A severe drought in California and the western United States is causing the entire region to rise "like an uncoiled spring," researchers have found.
The water shortage and the resulting loss in weight pushing down on the Earth have caused California's mountains to rise more than half an inch (up to 15 millimeters), while across the West there was an average lift of 0.15 inches (4 millimeters), according to a study published in the journal Science.
Duncan Agnew, a geophysics professor at Scripps Institution of Oceanography at University of California San Diego, explained the phenomenon by comparing the Earth to a big rubber ball. "It's made of material that is elastic, and if you push on it, it goes in a little bit," Agnew told Popular Science. "If that push is taken away, by water evaporating, there's less weight on that part of the earth, and it goes up."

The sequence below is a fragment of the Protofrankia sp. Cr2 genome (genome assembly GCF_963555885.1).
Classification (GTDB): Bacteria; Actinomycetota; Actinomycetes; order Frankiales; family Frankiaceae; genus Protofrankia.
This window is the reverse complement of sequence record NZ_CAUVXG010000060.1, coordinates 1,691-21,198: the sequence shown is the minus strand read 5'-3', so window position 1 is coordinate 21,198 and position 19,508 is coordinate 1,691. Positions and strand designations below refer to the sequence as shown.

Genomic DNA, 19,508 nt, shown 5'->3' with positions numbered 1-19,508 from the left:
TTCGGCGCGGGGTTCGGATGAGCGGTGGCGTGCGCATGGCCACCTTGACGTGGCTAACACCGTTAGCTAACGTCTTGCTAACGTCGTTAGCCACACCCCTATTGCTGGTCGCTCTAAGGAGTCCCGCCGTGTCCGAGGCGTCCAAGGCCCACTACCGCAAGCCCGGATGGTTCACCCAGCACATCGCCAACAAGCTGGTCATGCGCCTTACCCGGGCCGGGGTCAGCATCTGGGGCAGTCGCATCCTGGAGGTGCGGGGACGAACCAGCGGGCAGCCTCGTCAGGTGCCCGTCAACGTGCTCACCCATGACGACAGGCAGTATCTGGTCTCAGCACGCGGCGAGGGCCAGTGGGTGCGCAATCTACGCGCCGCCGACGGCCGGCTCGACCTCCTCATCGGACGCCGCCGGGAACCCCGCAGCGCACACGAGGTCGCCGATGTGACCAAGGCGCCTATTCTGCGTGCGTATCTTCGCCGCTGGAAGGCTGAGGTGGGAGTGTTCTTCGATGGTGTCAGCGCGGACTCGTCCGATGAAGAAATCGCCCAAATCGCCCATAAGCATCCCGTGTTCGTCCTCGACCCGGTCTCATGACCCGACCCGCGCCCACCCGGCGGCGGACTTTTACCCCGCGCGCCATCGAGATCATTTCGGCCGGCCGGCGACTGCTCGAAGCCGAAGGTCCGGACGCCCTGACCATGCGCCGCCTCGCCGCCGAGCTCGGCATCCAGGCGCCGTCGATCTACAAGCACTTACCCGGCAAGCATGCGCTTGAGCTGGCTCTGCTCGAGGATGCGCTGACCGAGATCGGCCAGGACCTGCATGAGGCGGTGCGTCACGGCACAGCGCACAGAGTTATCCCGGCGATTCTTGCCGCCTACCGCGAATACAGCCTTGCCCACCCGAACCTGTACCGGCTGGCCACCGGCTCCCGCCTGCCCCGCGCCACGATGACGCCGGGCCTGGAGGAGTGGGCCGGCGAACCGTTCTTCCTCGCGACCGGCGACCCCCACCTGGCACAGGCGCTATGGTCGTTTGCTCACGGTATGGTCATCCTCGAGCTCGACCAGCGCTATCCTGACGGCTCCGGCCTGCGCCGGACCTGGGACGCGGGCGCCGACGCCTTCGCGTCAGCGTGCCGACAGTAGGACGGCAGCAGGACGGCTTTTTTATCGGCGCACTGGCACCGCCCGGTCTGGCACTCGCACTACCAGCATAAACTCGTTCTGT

Researchers at Scripps used ground positioning data from GPS stations throughout the region to measure the change and to provide an estimate for the water deficit, which they put at nearly 63 trillion gallons.
The stations were originally set up eight years ago to track tectonic plate activity, Agnew said.
In the past three years, California has faced one of the worst droughts in its history, with the most recent data showing nearly 60% of the state in "exceptional drought," the most severe of the U.S. Drought Monitor's categories.
Los Angeles-based reporter.
Contact Juan E. Gastelum at juan.gastelum+DONE@buzzfeed.com.
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